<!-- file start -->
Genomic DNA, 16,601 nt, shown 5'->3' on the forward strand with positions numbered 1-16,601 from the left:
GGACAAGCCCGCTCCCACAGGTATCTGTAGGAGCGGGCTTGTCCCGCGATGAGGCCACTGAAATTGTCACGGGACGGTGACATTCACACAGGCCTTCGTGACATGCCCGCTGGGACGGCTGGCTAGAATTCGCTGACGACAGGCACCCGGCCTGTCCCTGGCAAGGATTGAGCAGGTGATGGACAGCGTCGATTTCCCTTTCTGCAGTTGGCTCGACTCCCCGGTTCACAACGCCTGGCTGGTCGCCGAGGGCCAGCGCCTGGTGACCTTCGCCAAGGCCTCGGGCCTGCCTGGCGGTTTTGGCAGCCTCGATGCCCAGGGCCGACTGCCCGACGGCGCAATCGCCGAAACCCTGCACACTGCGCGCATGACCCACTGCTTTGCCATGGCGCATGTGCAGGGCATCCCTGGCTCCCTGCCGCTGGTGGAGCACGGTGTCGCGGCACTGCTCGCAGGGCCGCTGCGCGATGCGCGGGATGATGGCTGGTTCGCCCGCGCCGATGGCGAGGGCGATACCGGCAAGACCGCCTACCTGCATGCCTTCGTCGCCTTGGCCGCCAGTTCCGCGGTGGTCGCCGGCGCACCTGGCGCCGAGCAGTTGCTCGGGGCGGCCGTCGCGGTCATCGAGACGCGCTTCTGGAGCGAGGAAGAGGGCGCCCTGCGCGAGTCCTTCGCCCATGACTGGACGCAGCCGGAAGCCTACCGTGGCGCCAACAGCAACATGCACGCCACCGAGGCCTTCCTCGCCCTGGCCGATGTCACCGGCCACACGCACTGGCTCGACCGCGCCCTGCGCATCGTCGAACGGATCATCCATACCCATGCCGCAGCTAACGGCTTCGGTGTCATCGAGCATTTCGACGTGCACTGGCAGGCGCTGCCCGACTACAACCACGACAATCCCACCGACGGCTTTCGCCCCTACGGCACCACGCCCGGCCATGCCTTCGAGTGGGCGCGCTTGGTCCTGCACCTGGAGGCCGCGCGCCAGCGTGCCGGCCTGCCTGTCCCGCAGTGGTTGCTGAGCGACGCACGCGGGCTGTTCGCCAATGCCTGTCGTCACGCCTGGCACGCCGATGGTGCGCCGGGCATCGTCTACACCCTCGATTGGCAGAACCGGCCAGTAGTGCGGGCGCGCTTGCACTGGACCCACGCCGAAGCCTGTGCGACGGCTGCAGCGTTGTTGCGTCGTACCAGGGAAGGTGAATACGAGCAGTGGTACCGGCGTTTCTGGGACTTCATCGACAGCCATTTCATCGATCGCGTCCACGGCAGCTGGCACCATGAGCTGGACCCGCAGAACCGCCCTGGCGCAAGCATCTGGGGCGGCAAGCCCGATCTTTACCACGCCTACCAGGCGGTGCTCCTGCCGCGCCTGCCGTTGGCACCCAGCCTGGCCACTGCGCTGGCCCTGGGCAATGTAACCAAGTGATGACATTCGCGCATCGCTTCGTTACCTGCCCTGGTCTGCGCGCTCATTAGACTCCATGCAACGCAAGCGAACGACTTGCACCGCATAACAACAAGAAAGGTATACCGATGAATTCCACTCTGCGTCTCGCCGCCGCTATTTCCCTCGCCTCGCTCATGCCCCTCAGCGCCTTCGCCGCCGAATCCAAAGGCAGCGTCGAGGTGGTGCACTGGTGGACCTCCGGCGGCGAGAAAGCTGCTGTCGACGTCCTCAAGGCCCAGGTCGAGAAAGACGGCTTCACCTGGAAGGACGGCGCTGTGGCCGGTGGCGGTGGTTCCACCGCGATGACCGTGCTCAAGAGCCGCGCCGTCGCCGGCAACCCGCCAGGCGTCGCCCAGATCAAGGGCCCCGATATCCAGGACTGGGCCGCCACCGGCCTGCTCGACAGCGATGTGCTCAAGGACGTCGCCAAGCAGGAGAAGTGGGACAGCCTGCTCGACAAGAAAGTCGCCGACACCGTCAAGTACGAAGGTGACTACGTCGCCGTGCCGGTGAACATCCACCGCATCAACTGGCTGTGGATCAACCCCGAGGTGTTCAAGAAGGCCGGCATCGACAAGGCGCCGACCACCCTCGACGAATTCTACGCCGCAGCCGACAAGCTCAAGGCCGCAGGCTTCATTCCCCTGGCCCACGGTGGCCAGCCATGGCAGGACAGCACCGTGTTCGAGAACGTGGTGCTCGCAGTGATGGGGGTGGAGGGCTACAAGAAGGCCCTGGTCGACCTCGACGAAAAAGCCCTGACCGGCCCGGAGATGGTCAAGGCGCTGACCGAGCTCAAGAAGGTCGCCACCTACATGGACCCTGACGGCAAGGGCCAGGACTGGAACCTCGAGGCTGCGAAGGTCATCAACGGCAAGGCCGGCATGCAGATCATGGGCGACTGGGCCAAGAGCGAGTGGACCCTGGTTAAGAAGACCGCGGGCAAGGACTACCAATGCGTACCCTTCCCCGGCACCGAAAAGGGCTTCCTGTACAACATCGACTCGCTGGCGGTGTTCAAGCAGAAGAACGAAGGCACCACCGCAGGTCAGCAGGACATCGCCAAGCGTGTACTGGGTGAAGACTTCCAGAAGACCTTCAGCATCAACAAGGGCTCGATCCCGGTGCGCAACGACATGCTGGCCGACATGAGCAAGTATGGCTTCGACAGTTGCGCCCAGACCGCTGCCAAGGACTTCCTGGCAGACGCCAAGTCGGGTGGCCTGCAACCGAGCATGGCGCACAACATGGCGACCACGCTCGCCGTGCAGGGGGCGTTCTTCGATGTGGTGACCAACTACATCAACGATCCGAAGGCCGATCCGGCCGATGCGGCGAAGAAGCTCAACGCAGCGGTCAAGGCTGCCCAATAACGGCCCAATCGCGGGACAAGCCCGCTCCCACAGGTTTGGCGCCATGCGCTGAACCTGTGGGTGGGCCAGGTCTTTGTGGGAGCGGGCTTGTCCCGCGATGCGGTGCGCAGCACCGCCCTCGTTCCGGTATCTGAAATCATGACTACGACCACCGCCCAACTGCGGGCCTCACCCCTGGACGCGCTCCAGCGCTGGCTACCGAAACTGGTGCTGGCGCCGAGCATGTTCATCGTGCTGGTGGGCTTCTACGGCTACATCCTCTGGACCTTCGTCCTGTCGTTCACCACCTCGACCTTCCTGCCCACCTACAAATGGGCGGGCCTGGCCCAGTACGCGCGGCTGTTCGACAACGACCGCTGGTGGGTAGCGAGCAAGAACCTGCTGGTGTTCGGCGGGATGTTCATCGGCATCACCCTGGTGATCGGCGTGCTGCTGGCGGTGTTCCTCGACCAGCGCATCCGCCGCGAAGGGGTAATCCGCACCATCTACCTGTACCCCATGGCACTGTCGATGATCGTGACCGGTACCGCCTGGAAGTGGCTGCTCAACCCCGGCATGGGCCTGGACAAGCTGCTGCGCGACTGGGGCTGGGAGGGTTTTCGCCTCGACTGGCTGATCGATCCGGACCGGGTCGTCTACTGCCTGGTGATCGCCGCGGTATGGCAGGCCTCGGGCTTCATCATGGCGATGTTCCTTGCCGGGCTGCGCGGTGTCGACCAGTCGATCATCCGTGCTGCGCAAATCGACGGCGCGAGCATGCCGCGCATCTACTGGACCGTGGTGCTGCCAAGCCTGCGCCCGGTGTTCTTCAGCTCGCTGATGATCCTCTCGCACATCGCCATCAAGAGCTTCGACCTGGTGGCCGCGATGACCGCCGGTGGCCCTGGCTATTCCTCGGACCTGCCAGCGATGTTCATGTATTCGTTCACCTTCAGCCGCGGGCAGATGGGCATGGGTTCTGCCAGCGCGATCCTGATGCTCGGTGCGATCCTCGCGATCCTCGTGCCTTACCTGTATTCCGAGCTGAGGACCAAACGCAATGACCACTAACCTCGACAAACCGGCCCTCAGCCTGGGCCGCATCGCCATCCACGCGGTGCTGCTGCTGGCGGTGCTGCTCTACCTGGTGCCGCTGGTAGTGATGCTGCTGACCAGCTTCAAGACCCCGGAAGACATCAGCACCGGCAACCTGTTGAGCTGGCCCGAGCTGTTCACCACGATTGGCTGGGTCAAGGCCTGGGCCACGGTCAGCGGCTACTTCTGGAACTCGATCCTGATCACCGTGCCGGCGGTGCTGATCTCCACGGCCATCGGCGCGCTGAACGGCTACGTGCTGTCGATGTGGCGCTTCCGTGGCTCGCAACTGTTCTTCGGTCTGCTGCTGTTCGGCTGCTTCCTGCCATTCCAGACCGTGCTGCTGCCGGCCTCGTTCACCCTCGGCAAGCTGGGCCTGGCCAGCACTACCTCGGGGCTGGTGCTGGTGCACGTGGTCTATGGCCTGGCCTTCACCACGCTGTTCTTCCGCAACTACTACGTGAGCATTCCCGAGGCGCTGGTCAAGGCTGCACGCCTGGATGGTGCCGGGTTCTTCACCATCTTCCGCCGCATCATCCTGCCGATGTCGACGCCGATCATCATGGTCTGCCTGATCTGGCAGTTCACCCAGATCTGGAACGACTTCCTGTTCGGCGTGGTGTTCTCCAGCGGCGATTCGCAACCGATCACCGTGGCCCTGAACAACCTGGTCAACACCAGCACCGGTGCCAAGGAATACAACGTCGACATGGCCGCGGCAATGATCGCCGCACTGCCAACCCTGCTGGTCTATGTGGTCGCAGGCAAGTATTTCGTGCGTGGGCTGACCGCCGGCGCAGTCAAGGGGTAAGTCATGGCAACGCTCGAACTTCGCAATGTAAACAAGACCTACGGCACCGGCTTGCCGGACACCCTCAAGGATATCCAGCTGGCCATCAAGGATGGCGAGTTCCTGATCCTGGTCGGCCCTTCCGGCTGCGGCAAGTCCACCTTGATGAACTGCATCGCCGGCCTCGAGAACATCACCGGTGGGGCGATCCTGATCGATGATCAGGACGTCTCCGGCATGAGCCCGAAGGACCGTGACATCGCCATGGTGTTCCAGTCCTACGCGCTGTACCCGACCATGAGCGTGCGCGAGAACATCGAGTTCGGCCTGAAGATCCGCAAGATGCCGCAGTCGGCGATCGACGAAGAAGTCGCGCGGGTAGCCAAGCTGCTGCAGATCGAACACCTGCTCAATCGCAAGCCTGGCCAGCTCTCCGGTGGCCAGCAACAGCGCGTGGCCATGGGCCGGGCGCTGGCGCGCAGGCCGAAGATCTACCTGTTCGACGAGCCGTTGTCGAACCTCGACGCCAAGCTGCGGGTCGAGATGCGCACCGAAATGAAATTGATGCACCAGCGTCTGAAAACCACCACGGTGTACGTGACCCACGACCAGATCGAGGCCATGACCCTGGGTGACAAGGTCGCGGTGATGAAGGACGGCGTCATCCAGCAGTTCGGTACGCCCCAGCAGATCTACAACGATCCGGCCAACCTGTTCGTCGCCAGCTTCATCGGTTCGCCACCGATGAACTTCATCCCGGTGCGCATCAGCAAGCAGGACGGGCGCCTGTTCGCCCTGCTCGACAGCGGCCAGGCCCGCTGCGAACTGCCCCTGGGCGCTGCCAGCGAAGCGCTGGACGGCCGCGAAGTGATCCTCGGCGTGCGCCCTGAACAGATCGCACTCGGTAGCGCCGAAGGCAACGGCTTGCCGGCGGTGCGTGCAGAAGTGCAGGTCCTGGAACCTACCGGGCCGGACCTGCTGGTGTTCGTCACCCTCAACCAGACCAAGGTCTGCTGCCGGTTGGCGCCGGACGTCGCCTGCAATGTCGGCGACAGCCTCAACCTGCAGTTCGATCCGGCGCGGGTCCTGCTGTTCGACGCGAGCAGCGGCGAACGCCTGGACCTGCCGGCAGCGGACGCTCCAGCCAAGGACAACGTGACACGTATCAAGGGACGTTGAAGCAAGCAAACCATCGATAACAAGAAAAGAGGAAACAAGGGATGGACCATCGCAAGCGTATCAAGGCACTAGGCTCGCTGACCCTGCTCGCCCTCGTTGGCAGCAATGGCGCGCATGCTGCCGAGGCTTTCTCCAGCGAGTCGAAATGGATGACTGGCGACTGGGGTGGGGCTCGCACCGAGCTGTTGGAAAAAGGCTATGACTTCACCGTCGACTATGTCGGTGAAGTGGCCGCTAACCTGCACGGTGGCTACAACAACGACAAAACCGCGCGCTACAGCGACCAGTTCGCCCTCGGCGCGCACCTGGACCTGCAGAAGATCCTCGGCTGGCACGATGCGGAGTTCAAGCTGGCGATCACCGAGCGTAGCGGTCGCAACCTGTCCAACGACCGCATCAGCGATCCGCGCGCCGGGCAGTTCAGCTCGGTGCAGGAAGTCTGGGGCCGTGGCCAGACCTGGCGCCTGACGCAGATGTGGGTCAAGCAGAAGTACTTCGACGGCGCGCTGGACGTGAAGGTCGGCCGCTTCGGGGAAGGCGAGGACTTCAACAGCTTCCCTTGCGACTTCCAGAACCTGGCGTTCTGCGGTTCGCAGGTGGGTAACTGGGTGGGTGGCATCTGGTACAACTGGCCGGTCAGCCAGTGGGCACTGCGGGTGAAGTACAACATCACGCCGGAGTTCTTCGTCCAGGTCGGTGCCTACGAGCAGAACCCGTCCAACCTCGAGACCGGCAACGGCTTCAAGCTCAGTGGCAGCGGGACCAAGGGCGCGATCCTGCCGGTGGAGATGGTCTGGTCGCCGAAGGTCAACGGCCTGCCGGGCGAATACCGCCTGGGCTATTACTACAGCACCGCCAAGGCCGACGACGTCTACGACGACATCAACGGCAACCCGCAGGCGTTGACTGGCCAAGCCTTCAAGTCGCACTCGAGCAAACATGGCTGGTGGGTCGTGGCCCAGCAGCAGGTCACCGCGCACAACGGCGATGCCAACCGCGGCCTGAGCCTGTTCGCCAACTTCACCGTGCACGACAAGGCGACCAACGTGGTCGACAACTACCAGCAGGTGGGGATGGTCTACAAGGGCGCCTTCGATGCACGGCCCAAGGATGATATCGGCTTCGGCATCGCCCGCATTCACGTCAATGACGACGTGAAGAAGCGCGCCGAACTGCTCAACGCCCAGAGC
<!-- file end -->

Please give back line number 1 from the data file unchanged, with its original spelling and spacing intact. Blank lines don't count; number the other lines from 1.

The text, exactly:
Genomic DNA, 16,601 nt, shown 5'->3' on the forward strand with positions numbered 1-16,601 from the left: